To deny the existence of his wife and family, the escapist affair partner puts the marriage out of mind and out of sight. She never asks questions about his other life. She doesn't consider any repercussions from their illicit affair because the time she spends with her beau is an escape into an alternate reality.

The Family Counselor Other Woman:

Assuming the role of family therapist is another way to assuage guilt. The other woman offers insights to improve her suitor's communication with his children and to help him understand his wife's point of view. Acting partly out of real concern and partly out of self-preservation, she tries to make things better. Laurel Richardson says that the single woman affair partner does "feminist social work among the married."3 As a result, the affair partner perceives herself as a good person who makes positive contributions to her partner's family life.

Moving On

If you've made it this far, let me reiterate that I'm in no way trying to excuse the other woman. I'm also not saying you have to change a thing in how you view the other woman. I am suggesting you might want to consider the possibility that the situation isn't as black and white as you may think. My hope for all of you is to get free from the marrow-sucking, life-robbing crisis of infidelity. I believe that one way that goal is accomplished is by expanding our understanding of those around us and hopefully coming to a point where we can set ourselves free by finding compassion in our hearts for those who have so gravely wounded us. I would grieve if the hurtful actions of others rob you of your humanity.

Finally, one of three things will occur with great suffering:

  1. You will go insane
  2. You will become forever bitter and resentful
  3. You will learn to love greatly and have great compassion.

The road to the third outcome isn't easy, but it's a goal well worth pursuing. For the sake of others remember: pain that's not transformed will be transmitted. Have the courage to allow your pain to be transformed for your sake and for the sake of those who love you.

If you are still having trouble with the idea of pain leading you to love greatly, you are not alone. It seems backwards, and I wouldn't believe it if I hadn't experienced it myself. The trick is having community to walk with you through the process. If you'd like to see if it's truly possible to be free again, consider our upcoming EMS Weekend where we not only seek to help couples transform their pain, but also find new life individually as well as maritally.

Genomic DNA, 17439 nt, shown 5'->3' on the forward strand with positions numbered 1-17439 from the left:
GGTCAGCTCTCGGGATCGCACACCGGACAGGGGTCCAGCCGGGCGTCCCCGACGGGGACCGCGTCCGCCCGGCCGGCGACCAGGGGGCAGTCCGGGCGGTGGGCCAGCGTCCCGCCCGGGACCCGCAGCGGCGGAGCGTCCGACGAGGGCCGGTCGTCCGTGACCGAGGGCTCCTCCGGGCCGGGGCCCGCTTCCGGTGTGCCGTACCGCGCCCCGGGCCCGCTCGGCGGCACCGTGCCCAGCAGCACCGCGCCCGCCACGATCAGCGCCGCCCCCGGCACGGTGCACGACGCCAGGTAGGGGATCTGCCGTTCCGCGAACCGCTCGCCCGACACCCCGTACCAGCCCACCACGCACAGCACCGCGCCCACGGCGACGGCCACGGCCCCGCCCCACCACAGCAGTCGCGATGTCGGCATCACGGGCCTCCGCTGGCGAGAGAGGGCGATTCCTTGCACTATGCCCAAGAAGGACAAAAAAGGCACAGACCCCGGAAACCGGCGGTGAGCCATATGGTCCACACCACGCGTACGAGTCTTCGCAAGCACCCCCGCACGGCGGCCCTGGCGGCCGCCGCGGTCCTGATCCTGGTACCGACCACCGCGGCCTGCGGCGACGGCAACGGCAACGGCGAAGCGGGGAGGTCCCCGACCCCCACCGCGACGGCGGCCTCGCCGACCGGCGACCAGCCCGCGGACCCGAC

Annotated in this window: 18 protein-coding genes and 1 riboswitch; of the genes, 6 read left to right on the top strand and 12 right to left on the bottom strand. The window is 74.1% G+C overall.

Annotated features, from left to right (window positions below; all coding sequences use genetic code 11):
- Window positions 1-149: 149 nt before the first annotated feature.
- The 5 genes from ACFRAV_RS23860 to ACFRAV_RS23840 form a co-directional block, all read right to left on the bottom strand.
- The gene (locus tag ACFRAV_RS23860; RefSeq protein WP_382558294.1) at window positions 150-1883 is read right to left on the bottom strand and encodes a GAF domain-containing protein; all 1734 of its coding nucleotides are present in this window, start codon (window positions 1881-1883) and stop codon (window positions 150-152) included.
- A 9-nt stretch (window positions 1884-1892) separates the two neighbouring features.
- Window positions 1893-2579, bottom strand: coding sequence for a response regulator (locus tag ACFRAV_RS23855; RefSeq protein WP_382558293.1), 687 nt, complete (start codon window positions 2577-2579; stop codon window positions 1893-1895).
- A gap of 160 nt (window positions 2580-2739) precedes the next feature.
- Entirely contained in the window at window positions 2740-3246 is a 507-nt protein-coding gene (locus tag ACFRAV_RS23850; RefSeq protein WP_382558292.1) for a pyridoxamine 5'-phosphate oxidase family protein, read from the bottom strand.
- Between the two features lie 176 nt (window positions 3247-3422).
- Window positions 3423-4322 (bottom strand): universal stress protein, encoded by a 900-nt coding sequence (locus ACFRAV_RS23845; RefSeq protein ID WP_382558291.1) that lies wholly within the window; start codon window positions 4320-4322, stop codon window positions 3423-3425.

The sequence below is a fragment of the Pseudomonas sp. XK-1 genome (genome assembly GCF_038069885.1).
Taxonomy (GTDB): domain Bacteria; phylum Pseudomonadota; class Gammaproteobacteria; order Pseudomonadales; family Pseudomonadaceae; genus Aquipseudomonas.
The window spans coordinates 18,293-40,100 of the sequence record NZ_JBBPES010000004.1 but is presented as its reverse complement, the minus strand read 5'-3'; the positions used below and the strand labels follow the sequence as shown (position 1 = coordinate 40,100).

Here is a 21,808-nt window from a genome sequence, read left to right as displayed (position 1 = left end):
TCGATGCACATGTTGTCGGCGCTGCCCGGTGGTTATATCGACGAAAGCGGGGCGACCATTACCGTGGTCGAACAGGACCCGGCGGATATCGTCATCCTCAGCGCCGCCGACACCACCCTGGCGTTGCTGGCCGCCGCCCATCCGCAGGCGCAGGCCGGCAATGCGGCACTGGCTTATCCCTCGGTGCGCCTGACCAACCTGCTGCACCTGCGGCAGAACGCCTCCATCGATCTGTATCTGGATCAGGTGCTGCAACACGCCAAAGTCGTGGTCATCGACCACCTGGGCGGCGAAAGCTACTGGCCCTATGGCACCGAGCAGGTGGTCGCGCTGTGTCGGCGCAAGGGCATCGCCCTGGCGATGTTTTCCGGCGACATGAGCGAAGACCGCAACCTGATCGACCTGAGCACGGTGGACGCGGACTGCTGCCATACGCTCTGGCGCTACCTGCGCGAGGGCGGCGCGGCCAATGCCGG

Harboring Hope registration opens monthly. Subscribe to be notified.
Harboring Hope is our online course for betrayed spouses to heal after infidelity. It often sells out within a few short hours. Don't miss it!

Subscribe Now!

  1. Halper, Jan. Quiet Desperation: The Truth About Successful Men. New York: Warner, 1989. Print.
  2. Glass, Shirley P. NOT "Just Friends": Rebuilding Trust and Recovering Your Sanity After Infidelity. New York: Free Press, 2003. iBook.
  3. Richardson, Laurel. The New Other Woman: Contemporary Single Women in Affairs with Married Men. New York: Free Press, 1985. Print.



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I prayed for her

I spent a great deal of time hating the female my husband slept with. I went so far as to wish death upon her daily at one point. My hatred for her consumed me. I couldn't wrap my head around how my husband got caught up with a crackhead who legitimately went after him knowing full well that he was married with children. After a lot of soul searching I realized she has endured so much trauma in her own life from the time she was young (father who left early, mother who had affairs with married men, she is a single mother to a little girl with no father in sight, her own father comes in and out of her life only to leave her every time, etc.) There are a myriad of issues here to touch on. Generational legacy, daddy issues, lack of self worth, competition with the spouse of the married men she hooks up with. I finally began praying for her. I prayed that she would learn to love herself and find value in herself just as she is, that she would start paying attention to her daughter and become the mother that that child so desperately needs, that she would wake up and realize that not only did my husband never love or care for her and he used her just the same as every other married man has in the past and that she should want more for herself. That she will never find her soulmate in another person's spouse. And that she will value herself enough to begin looking for love with available men and NEVER go actively pursuing another woman's husband again.
I don't hate her anymore. I honestly pity her.

Help me to move on from the

Help me to move on from the Antagonist OW, the one who continues to try and hurt the wife. I know the best reaction is NO REACTION. But the fact that she pursued my husband for sport, and befriended me white doing it has caused me severe PTSD and trauma.

Can the OW be a combination

Is it possible for the OW to transition from one to another over time? I feel in my situation the OW began as a rebound affair, but she has since divorced her husband. I wonder if she is now one of the others.

What type of affair was it?